This article reminded me of the Raby article that we read last week. The way that James Gilbert talked about the views that people had about teenagers in the 1950s were similar to those qualities that people saw in teens from the Raby article. Gilbert describes that media sources that identified teens as "delinquents" and "aggressive". He talks about different magazines and what they wrote articles about back in the 1950s about teenagers and their lifestyles.
While reading this article, I also thought of the 1986 film, Stand By Me, which is about four boys in their young adolescent/early-teen years during the 1950s. The film portrayed these boys as trouble-making, rebellious, cigarette-smoking delinquents, (which is a great movie and if you haven't seen it, I think you should!) It is interesting to see that even back then people saw teenagers as nothing but kids that are looking for trouble. People wondered why teens were expressing themselves through fads, such as clothes and music, and wanted to know why they were acting differently.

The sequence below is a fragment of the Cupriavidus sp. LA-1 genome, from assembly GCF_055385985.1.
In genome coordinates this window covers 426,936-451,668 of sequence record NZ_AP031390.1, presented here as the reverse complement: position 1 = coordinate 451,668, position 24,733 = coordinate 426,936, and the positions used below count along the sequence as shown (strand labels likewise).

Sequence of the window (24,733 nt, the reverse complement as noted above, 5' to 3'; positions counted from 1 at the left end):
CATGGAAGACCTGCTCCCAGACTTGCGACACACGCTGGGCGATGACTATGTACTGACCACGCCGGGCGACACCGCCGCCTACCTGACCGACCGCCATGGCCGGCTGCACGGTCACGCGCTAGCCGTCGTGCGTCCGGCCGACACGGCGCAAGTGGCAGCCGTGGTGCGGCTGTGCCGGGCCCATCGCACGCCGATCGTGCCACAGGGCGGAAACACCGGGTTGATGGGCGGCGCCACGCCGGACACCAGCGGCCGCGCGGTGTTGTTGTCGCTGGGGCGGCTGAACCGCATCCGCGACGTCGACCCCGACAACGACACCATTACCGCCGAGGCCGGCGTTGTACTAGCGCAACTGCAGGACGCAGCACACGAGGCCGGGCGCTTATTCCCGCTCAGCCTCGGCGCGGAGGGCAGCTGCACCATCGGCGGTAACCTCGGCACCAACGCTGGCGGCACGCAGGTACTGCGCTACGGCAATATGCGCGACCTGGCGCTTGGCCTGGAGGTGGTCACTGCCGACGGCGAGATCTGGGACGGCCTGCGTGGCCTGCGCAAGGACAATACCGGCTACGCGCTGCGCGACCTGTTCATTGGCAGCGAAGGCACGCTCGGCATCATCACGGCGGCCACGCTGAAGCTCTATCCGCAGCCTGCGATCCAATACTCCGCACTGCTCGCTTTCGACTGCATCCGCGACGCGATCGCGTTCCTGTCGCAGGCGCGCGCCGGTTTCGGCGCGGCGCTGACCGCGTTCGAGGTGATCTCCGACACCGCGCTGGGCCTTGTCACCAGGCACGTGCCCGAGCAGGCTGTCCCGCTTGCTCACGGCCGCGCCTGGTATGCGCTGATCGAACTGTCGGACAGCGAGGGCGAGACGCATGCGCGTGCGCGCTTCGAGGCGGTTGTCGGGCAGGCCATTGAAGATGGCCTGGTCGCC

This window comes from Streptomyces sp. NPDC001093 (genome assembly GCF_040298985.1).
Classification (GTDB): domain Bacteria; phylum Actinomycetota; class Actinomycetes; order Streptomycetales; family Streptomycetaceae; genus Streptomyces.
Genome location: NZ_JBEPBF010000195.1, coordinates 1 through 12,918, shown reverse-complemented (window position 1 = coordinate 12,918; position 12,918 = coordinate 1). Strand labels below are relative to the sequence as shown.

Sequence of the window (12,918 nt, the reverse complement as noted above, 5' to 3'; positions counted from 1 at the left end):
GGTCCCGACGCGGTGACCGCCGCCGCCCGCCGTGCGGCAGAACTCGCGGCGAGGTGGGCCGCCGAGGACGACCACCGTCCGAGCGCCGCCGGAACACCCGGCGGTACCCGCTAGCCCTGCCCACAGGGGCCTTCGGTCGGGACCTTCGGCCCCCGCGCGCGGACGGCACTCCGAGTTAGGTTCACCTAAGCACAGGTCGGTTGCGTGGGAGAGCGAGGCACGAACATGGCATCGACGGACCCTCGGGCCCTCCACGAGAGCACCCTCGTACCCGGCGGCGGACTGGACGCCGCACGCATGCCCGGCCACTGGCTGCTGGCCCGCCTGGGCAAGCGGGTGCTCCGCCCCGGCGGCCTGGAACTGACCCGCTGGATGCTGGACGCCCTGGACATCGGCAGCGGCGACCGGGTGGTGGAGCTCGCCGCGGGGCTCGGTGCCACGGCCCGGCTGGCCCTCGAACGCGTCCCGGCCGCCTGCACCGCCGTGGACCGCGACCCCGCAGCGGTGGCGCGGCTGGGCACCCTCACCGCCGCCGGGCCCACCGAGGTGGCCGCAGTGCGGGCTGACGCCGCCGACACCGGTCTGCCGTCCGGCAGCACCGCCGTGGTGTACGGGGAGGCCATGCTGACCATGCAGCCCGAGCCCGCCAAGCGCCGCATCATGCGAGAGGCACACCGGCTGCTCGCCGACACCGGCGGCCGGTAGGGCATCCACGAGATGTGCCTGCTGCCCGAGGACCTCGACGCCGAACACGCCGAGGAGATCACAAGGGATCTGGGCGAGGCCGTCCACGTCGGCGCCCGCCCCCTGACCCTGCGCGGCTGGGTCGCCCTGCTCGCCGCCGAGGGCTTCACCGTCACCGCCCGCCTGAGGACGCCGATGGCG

"On top of curiosity and worry came the increasing recognition that teenagers had a major impact on the shaping of American popular culture." (pg. 13) This statement made me realize that the media has always had an impact on young adults. They are the ones who follow trends and feel the need to have the best of everything in order to fit in. Gilbert then tells us about the magazine Cosmopolitan writing about teenage behavior. The magazine writes: "We've stopped trying to teach them how to live. Instead, we're asking them how they think we should live." This gave the parents of teenagers a way of understanding the way they think and what they believe, instead of labeling them as "delinquents".